Chemmy Alcott: Crossing over to the dark side
Why is it that you can only be either a skier or a snowboarder? Is it like one of those checklists where no multiple ticks are allowed?
When we all have a passion for snow and the mountains why doesn’t this passion helps us surpass any judgement to how many edges you choose to use?
I love skiing. I have been skiing all my life – over 32 years. During the last maybe 15 years however, I would have loved to learn to snowboard. In the summertime I see myself as a (poor) surfer. Behind my in-laws speed boat I would always choose wakeboarding or wakesurfing over waterskiing.
So the “dark side” for me always existed but was something I never pursued as I was a professional skier, and the risk of injury on the road to my fourth Olympics was, quite frankly, out of the question.
So as soon as I retired I grabbed the first snowboard I could find- all singing and dancing- and straight away was falling in love with the ability to run in my soft bouncy boots straight to the Val d’Isère ski shuttle bus. Just one of the many benefits of snowboarding.
I was on a press trip at the time. The journalists were naturally quite intimidated about skiing with an Olympian on the first day, so very politely asked me to get lost so they could regain their confidence. And so the opportunity arose for me to learn to snowboard, and it took me less than one run to fall in love.
I hadn’t had that feeling of excitement for the unknown (mixed with a little nervous anxiety) for so long. Dougie, without much experience of his own, promised to help me learn.
On my first run I caught the front edge twice – once chipping my front tooth and the second time hitting my face so hard on the snow my goggle lens actually popped out. It was absolutely awesome! I had no idea what I was doing or how to do it and therein lay the reason I was addicted!
Even in retirement I spend most of my days watching racers, observing techniques, and knowing exactly what advice to give them in order to aid their technical improvement. However with snowboarding I had absolutely no clue. It was so refreshing to just feel what was happening and act accordingly.
It took just three runs before Dougie and I could explore the whole Val d’Isère mountain. I smiled all day long – except for the annoying traverses which put my hips in the most awkward position as I tried to waddle my board along.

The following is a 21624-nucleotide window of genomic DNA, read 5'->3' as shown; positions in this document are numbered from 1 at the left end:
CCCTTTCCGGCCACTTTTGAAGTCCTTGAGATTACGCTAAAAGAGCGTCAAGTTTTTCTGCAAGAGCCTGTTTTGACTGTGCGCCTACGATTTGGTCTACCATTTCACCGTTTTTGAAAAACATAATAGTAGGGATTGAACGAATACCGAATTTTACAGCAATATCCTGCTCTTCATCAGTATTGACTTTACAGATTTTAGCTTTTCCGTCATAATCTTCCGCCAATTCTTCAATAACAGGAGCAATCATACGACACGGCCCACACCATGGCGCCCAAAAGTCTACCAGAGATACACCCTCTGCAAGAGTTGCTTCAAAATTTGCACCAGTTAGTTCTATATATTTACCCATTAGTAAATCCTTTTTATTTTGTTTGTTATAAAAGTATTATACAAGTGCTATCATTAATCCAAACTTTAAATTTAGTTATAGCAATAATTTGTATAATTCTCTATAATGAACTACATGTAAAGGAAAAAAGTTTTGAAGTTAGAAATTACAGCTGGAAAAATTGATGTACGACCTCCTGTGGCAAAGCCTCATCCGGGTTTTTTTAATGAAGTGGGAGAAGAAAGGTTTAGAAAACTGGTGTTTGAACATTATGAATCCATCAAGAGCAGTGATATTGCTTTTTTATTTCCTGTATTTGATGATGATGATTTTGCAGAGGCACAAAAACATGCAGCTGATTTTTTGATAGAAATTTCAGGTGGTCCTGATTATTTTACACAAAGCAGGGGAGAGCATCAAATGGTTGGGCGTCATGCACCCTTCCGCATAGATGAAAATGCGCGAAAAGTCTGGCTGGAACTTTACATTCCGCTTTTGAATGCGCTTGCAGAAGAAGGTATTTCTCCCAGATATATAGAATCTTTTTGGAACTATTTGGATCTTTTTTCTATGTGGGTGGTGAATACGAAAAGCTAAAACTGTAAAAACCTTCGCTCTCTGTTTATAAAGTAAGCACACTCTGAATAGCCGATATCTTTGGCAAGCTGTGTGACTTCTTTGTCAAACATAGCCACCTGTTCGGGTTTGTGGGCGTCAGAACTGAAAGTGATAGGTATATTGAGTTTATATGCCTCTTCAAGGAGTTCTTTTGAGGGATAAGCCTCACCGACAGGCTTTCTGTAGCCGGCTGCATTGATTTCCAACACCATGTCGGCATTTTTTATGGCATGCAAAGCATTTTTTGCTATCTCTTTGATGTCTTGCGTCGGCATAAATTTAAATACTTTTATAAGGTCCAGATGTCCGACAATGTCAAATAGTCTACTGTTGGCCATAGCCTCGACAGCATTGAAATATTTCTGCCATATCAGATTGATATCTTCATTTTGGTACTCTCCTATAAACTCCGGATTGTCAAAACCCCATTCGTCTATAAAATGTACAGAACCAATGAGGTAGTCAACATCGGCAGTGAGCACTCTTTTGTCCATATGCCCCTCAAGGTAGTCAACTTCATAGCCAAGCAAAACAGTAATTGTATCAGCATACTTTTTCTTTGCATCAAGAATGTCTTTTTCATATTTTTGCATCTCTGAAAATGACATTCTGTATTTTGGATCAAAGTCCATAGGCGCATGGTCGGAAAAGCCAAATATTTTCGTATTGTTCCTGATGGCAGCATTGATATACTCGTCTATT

The next day I managed to persuade the journalists that for the morning I should snowboard with them in order not to pressure them to ski out of their comfort zone.
My season’s are pretty busy with coaching for CDC performance, hosting private ski days, commentating for Eurosport and presenting BBC Ski Sunday. None of which I was confident enough to try on a board. (Even the snowboard teams have coaches on skis to set the courses etc!)
We did sneak off to Flaine to do some more self teaching. By this point we had watched a few YouTube “how to snowboard” videos and had decided to adopt the Wayne’s World SCHWING hip approach on our backside as I was (just like my surfing) always sticking my bum out. And yes, Dougie and I were forever videoing each other on our Iphones and doing serious video analysis!
This worked a treat! It definitely was not the most technically sound approach to follow, and to be honest many fellow snow goers laughed at me all the time (not sure this was to do with my aggressive hip thrust or the fact that I couldn’t do it without shouting SCHWINGGGGGGG!!!
My snowboarding got more serious at the end of the season after completing my BASI Instructor Level 2 for skiing. A good friend of mine Jenny Jones was there doing her snowboarding equivalent. My last day after the course was spent practicing my snowboarding and I sent her over a few shots of me to have a look at. I was very proud of them and how far I’d progressed, but Jenny very quickly dissected them and replied with a 4 page email of all the things I could improve on.
Jenny you are a star – to say that my first every snowboard coach is GB’s Olympic bronze medallist is awesome!
I have so far to go and so much to learn – but this is why I enjoy it so much. My intention to improve this season has been cemented in my psyche – and leaving London with a car jam-packed including all the snowboard AND ski gear is now essential.
There is no need to watch this space. I don’t have time to get really good. But that doesn’t matter. I am fine with just bloody loving it! Give it a try sometime.